Doosan's biggest excavator gets to work in New Brunswick quarry
Construction is a way of life for Karine Roy. Her grandfather Armand T. Roy specialized in excavation and road construction. Her father, Daniel Roy, started a trucking company in 1979, grew the business doing general contracting jobs, and eventually pivoted to a quarry in the 1980s.
Now it's Karine's turn. She is the executive director of Roy's Trucking and Landscaping, Ltd, in Nigadoo, New Brunswick. The company operates a quarry in nearby Belledune, a small, predominantly French-speaking Canadian coastal village.
"We're focused on rock production: armourstone, filter stone, and aggregates," Karine says. "We produce the quarry materials and export them."
Like with other small businesses, employees wear many hats. Karine spends her days administrating tender submissions, estimating for selling of the rock, and managing cost of production. Meanwhile, Daniel oversees and operates heavy construction equipment in the quarry, including wheel loaders and excavators. Karine's mother, Rachel, handles the administrative side of the business, and the newest family member to join the company, Karine's husband, Mathieu Poirier, helps Daniel at the quarry and Karine in the office.
"Daniel and I sometimes have to help each other," Karine says. "He comes to the office to close big tenders, and I go on site managing jobs, and transport and operate heavy equipment."
Karine indicates there's plenty of work to keep the family members busy for a long time.
"We are halfway on the first floor of the quarry and there are two floors underneath that," she says. "Probably my children's children would still shovel rock."
Starting an armourstone trend
In the last 30-plus years, customers have turned to the Roy family business for their large rock needs. Customers buy armourstone, from 1-ton to 20-ton rocks, for their shoring projects. These include breakwaters, bank protection, and the reconstruction of wharfs and roads.
Roughly 20 years ago, the company fulfilled a customer order and sent a barge to Magdalen Island, Quebec, loaded with armourstone. That shipment started a trend that led to larger projects for other islands, such as Miquelon Island – south of Newfoundland – and St. Pierre.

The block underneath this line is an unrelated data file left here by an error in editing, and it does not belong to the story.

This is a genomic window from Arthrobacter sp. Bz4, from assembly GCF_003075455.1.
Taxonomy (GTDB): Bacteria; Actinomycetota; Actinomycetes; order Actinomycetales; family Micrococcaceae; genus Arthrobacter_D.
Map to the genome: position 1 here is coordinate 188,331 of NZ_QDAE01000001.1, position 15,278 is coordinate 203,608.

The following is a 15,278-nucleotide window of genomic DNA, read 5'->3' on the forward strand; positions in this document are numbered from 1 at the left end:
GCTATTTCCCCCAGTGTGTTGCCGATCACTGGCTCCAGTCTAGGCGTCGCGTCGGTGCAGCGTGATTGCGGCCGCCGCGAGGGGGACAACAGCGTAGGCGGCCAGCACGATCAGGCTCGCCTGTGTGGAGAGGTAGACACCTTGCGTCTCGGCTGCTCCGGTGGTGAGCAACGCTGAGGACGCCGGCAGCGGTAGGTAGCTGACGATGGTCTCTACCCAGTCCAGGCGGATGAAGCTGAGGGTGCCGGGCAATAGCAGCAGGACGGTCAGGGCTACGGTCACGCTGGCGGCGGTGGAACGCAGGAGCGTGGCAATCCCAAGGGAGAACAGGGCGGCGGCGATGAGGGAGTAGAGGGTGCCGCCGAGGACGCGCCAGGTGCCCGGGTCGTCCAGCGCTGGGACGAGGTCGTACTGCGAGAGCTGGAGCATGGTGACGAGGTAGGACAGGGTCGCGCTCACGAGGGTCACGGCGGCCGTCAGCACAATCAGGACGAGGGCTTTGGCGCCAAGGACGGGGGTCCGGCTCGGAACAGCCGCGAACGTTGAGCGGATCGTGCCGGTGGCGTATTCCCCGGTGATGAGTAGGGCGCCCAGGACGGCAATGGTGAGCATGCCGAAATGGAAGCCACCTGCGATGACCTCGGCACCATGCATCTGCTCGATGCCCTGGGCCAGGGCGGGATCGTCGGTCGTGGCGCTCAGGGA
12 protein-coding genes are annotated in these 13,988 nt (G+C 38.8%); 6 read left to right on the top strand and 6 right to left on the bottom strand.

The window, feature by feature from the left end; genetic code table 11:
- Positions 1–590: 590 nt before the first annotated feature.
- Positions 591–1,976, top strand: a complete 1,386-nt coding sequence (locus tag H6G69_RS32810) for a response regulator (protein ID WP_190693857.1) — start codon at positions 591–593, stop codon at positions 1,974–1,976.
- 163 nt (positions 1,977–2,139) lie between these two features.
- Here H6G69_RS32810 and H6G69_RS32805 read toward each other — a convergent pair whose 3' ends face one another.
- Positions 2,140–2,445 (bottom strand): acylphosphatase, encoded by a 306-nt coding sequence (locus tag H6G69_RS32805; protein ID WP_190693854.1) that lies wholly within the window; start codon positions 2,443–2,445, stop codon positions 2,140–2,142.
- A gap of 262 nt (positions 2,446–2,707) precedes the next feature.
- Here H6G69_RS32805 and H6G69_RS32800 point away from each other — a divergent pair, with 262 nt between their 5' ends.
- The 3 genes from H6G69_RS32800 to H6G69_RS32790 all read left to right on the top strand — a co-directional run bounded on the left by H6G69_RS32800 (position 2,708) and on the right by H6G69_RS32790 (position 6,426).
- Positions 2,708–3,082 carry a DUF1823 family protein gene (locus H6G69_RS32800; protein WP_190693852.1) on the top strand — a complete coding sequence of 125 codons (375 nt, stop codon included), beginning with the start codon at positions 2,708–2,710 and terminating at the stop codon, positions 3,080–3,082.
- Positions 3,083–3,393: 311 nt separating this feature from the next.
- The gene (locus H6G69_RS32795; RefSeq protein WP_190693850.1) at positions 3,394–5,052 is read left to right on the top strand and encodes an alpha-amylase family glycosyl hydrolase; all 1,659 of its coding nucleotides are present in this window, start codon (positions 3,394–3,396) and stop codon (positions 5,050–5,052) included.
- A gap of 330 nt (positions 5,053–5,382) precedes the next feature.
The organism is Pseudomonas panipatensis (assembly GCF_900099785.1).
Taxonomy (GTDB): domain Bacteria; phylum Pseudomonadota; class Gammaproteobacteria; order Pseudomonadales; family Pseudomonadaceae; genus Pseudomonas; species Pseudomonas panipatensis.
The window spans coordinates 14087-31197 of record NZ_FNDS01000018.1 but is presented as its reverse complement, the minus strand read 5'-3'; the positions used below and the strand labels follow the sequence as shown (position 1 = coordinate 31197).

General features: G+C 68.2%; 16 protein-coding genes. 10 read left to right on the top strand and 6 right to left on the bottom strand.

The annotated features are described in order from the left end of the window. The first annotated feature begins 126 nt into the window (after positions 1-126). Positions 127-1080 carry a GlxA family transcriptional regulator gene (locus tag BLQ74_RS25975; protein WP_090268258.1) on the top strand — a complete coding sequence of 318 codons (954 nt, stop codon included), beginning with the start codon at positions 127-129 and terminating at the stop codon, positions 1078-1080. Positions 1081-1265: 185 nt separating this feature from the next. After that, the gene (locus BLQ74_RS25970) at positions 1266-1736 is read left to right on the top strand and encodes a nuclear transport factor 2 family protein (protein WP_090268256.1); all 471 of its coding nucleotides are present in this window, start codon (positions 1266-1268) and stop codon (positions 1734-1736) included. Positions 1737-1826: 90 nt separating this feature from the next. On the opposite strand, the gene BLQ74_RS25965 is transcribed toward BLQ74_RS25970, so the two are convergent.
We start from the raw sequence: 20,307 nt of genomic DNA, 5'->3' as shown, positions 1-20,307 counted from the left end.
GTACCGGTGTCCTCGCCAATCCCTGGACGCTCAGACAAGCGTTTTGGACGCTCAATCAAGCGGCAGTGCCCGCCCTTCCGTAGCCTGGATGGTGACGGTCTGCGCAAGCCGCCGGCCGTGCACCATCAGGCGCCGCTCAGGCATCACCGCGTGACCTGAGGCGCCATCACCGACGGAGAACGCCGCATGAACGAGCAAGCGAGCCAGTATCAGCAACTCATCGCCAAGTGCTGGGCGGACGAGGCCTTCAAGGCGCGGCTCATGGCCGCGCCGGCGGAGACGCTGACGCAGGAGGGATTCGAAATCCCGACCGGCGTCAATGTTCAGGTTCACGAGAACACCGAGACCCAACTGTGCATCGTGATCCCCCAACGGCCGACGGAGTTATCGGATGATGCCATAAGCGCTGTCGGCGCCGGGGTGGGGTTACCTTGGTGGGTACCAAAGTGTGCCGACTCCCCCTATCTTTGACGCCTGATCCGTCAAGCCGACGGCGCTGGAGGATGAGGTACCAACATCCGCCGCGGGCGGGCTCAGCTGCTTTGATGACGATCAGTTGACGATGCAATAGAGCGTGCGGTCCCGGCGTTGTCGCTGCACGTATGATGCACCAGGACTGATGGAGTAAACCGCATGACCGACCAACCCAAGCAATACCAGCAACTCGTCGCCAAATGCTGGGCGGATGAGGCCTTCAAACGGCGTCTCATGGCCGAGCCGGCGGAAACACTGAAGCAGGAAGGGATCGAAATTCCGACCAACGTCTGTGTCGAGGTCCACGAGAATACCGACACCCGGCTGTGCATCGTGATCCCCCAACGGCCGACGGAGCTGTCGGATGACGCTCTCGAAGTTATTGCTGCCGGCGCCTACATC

"We still ship rock to Magdalen Island pretty much every year," Karine says. "We're presently in a project of shipping 150,000 tonnes this year."
The company utilizes its trucks to transport rocks to the Port of Belledune. From there, the company has shipped the quarry materials as far away as the island of Barbados in the eastern Caribbean.
"We are about five to six kilometres from the Port of Belledune," Karine says. "That's a big port that's exporting pretty much everywhere, and we get access to big ships. We do a lot of work there. We transport the rocks from our quarry to the port and load them on boats or barges. We are lucky to have that not far from our quarry."
Like at other quarries, extracting rock starts with drilling and blasting.
"We try to aim for as much armourstone as possible," Karine says. "We divide all the big rocks one by one, depending on how much the rock weighs. In the last couple of years, we've exported around 500,000 to 600,000 tons each year."
Heavy equipment operators sort the rocks into piles based on their weight, down to the smallest rock – known as filter stone. Karine says the operators separate the filter stone into sizes from 8 to 30 inches. From there it goes through a crushing, screening, and washing process.
"To produce the smallest rock, we put that rock in a crusher and then we do a 3-inch stone or a one-and-a-quarter-inch stone for asphalt projects," she says.